Human Resources magazine and the HR Bulletin daily email newsletter:
Asia's only regional HR print and digital media brand.
Register for your FREE subscription now »
With economic restructuring and slowing local workforce growth, the risk of mismatches between jobseekers and jobs created in the labour market has increased, noted Lim Swee Say, Minister for Manpower, in a parliamentary session yesterday.
During the session, MP Zaqy Mohamad brought up a few questions around the Professional Conversion Programme (PCP).
Questions brought up included the Ministry’s assessment on the take-up of the Professional Conversion Programme; the challenges in matching and retraining vulnerable professionals amidst increasing retrenchment; the take-up rates by workers from different race groups; and whether the programme has challenges reaching out to specific groups.
In response to the questions, Minister Lim noted that to overcome the challenge of a job mismatch, the government has implemented a few changes to the PCP programme which was first introduced 10 years ago.
With regards to the take-up rates, he noted: “The result of these changes has been encouraging, with more than 1,300 PMETs securing conversions through PCPs in 2016, which is 20% more than in 2015. Data on take-up by race is not available.”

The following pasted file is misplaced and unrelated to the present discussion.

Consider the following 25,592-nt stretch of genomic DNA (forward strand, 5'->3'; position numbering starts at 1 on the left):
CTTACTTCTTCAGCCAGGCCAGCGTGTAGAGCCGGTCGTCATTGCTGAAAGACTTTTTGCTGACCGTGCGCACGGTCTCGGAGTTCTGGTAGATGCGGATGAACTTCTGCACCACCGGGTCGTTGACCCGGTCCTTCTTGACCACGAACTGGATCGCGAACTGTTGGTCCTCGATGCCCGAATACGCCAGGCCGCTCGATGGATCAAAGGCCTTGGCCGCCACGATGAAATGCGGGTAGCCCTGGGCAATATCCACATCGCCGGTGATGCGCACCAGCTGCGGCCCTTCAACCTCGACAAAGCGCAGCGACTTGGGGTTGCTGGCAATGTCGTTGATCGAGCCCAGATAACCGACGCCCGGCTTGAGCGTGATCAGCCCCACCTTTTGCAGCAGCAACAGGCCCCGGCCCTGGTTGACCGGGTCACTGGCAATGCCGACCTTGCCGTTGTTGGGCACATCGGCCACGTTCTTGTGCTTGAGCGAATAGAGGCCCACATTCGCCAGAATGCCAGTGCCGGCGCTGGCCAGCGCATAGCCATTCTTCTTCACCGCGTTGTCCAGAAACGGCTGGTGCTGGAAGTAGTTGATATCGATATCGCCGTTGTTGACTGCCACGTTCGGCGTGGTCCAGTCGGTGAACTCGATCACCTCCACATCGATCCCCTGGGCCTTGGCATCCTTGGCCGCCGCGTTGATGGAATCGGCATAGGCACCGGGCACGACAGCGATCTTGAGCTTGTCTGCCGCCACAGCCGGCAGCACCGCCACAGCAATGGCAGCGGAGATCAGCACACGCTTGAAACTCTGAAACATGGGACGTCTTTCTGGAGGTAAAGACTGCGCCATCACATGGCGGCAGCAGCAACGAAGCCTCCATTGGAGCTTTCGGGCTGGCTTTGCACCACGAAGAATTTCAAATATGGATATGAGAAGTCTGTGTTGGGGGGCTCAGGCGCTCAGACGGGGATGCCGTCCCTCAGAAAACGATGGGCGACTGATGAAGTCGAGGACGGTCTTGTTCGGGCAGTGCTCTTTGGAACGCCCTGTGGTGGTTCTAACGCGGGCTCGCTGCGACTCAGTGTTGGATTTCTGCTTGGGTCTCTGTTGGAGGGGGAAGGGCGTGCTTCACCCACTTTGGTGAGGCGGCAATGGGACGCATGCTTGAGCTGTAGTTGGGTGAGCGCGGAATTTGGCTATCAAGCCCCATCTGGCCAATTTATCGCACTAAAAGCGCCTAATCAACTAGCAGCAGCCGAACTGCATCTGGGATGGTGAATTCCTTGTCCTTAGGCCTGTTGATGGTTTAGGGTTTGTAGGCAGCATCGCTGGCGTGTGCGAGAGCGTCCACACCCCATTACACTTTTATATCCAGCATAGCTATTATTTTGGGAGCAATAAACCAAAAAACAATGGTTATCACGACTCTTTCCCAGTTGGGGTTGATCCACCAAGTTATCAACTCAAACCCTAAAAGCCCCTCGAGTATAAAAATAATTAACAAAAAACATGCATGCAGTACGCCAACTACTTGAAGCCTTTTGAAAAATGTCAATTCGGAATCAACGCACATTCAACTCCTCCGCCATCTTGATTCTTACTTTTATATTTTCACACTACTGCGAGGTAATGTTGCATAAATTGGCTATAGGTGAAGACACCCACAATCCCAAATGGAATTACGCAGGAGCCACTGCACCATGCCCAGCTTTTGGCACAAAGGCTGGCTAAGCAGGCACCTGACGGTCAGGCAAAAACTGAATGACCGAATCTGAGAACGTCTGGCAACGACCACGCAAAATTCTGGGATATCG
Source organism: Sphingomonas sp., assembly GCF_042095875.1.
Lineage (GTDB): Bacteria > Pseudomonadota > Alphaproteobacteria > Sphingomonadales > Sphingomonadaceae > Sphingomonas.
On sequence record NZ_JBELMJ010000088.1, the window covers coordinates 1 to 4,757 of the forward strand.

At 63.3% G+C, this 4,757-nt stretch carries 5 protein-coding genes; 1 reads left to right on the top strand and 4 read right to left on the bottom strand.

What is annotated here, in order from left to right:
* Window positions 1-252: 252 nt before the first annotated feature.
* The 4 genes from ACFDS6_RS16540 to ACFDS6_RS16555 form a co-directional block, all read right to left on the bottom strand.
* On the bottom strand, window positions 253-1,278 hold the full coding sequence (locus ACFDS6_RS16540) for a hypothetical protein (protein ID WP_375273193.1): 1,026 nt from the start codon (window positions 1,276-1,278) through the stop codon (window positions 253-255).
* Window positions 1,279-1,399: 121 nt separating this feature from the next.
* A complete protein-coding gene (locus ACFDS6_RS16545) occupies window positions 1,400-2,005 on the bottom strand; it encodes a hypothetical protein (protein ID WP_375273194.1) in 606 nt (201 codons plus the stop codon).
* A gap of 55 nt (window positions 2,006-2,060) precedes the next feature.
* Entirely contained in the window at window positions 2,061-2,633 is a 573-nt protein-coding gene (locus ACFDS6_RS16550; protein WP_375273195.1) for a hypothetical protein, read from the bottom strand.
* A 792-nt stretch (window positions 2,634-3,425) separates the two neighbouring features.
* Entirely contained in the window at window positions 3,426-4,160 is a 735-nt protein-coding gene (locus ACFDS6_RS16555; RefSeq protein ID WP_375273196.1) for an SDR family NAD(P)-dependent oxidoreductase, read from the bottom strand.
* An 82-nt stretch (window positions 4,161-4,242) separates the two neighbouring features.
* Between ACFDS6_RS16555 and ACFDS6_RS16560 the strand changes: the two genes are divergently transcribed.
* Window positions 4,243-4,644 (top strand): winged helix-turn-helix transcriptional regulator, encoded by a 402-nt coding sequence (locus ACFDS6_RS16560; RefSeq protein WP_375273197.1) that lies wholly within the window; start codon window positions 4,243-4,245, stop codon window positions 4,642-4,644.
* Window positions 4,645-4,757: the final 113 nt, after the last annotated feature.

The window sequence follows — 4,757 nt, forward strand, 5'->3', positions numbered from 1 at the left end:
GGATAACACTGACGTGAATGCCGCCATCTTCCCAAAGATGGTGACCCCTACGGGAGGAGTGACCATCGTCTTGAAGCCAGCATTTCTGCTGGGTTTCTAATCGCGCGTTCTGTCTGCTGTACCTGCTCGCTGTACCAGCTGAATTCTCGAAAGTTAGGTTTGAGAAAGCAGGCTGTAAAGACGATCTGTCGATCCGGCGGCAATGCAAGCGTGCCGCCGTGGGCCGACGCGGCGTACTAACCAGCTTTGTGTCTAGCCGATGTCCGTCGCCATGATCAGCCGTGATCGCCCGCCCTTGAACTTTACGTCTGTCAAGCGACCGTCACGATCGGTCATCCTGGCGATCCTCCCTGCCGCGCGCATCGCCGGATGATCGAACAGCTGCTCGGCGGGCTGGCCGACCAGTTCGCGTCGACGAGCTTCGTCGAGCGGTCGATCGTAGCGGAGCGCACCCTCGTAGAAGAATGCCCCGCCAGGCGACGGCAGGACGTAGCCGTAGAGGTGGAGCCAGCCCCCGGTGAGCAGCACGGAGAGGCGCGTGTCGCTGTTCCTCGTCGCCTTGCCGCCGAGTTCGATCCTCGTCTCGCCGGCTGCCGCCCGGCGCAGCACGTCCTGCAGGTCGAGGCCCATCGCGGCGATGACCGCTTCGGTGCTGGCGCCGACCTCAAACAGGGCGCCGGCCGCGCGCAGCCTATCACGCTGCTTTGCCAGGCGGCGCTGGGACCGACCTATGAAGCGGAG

The Professional Conversion Programme (or PCP) was launched in 2007 to help local PMETs acquire new skills to take on new careers.
Minister Lim observed that due to the economic restructuring and slowing local workforce growth in recent years, the risk of mismatches between jobseekers and jobs created in the labour market has increased.
“To overcome this challenge, we expanded the scope of PCPs under Adapt and Grow last year to allow for conversion to different jobs within the same sector, or to different jobs within the same company for sectors with high risks of redundancy.”
He elaborated that with the expanded scope, the government has also increased the coverage of PCPs to most sectors – with 50 PCPs at the end of 2016 compared to 22 at the start of the year.
Minister Lim also noted that salary support was increased for mature or long-term unemployed PMETs who participated in a PCP in 2014.
Nevertheless, Minister Lim felt that there remains much to do to support the manpower and skills needs of employers, and to help locals who may not have the relevant skills and experience to seize new job opportunities being created.
“MOM and WSG will continue to look at ways to strengthen our support for jobseekers under Adapt and Grow, including through PCPs.”
Photo / 123RF